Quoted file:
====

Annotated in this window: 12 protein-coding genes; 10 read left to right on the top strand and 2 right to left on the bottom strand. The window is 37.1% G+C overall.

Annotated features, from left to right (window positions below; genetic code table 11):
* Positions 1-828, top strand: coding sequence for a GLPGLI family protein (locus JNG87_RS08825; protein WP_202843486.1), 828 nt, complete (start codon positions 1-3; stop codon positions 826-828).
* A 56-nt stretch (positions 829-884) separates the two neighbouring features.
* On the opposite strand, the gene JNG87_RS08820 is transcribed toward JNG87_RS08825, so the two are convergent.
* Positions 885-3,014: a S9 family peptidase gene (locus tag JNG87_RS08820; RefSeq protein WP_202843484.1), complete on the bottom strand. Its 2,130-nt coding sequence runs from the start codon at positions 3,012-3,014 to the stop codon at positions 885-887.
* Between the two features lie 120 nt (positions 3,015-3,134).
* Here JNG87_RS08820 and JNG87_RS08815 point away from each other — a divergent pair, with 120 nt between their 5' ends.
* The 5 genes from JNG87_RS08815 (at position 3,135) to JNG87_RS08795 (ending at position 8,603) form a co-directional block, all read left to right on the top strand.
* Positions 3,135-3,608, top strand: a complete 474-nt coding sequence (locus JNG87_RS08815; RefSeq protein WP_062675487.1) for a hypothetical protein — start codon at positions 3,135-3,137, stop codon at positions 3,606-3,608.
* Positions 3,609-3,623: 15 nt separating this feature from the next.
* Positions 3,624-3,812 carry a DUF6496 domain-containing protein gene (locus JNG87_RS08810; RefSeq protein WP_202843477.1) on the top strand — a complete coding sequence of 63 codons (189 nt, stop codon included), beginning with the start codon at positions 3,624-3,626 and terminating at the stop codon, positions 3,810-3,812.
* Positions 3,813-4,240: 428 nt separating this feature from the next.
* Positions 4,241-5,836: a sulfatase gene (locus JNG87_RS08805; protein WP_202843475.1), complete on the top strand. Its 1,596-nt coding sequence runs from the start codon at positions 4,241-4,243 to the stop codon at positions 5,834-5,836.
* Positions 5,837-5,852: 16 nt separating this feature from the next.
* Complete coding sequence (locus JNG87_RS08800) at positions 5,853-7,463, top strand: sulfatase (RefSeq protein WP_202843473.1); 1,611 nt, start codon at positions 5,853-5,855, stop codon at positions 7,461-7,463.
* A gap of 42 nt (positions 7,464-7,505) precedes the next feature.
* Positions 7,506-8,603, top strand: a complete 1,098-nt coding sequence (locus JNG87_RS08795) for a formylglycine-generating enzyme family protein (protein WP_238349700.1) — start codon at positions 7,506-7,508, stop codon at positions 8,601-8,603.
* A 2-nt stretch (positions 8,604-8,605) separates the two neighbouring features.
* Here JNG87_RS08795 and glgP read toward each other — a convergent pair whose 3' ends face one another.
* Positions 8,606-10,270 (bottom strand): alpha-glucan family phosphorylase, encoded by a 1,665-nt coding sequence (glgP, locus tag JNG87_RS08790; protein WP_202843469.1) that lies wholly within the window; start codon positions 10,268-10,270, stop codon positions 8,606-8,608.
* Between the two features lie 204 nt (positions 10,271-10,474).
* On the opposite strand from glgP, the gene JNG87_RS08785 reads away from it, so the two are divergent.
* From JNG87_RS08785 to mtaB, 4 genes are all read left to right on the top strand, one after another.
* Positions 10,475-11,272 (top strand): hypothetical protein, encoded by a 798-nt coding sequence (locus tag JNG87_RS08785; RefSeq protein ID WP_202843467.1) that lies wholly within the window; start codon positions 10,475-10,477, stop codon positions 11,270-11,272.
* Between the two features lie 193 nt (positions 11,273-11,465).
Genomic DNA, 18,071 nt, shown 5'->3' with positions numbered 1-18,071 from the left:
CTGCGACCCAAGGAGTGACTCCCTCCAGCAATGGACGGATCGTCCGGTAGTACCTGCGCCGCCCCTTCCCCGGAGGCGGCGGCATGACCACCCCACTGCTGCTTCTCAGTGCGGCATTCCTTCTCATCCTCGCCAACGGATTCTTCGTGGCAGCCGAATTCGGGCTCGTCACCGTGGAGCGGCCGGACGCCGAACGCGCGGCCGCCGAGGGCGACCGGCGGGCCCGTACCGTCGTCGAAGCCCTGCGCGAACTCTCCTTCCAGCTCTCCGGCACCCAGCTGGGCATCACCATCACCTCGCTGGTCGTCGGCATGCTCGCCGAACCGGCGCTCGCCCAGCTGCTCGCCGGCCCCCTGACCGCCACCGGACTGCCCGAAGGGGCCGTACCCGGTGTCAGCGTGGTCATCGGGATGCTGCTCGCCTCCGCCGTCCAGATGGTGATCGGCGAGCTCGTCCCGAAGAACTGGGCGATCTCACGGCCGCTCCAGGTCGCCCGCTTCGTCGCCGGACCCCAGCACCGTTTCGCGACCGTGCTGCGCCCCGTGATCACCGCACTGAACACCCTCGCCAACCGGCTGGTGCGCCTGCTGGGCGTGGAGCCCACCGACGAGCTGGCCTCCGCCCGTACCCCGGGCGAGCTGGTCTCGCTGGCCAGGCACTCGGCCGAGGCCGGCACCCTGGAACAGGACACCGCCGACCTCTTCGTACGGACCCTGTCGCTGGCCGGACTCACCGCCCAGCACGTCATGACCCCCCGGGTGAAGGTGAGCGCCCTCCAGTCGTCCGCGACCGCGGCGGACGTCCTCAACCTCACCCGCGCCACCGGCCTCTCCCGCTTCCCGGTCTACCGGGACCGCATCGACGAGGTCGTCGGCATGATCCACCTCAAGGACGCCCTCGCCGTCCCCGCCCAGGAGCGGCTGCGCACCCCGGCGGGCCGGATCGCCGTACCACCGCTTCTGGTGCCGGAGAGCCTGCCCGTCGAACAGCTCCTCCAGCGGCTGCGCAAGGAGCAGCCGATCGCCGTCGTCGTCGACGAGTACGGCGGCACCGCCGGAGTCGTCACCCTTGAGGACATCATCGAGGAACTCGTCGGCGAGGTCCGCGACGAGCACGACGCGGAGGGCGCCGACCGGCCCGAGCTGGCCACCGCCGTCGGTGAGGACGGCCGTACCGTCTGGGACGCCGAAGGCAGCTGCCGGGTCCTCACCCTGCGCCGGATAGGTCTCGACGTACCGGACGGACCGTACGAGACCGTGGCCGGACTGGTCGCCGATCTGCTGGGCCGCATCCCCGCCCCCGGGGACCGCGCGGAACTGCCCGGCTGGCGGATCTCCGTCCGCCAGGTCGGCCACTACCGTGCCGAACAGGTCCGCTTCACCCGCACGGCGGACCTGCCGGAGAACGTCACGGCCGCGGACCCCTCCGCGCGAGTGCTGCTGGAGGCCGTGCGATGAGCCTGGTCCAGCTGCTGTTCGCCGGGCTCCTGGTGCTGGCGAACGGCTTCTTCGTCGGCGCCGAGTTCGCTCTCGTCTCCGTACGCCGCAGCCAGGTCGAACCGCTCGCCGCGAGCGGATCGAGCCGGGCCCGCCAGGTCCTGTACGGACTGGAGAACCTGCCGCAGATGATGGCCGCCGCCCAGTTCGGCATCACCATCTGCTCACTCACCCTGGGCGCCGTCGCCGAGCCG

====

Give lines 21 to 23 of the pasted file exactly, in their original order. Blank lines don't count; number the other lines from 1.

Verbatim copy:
* Positions 8,606-10,270 (bottom strand): alpha-glucan family phosphorylase, encoded by a 1,665-nt coding sequence (glgP, locus tag JNG87_RS08790; protein WP_202843469.1) that lies wholly within the window; start codon positions 10,268-10,270, stop codon positions 8,606-8,608.
* Between the two features lie 204 nt (positions 10,271-10,474).
* On the opposite strand from glgP, the gene JNG87_RS08785 reads away from it, so the two are divergent.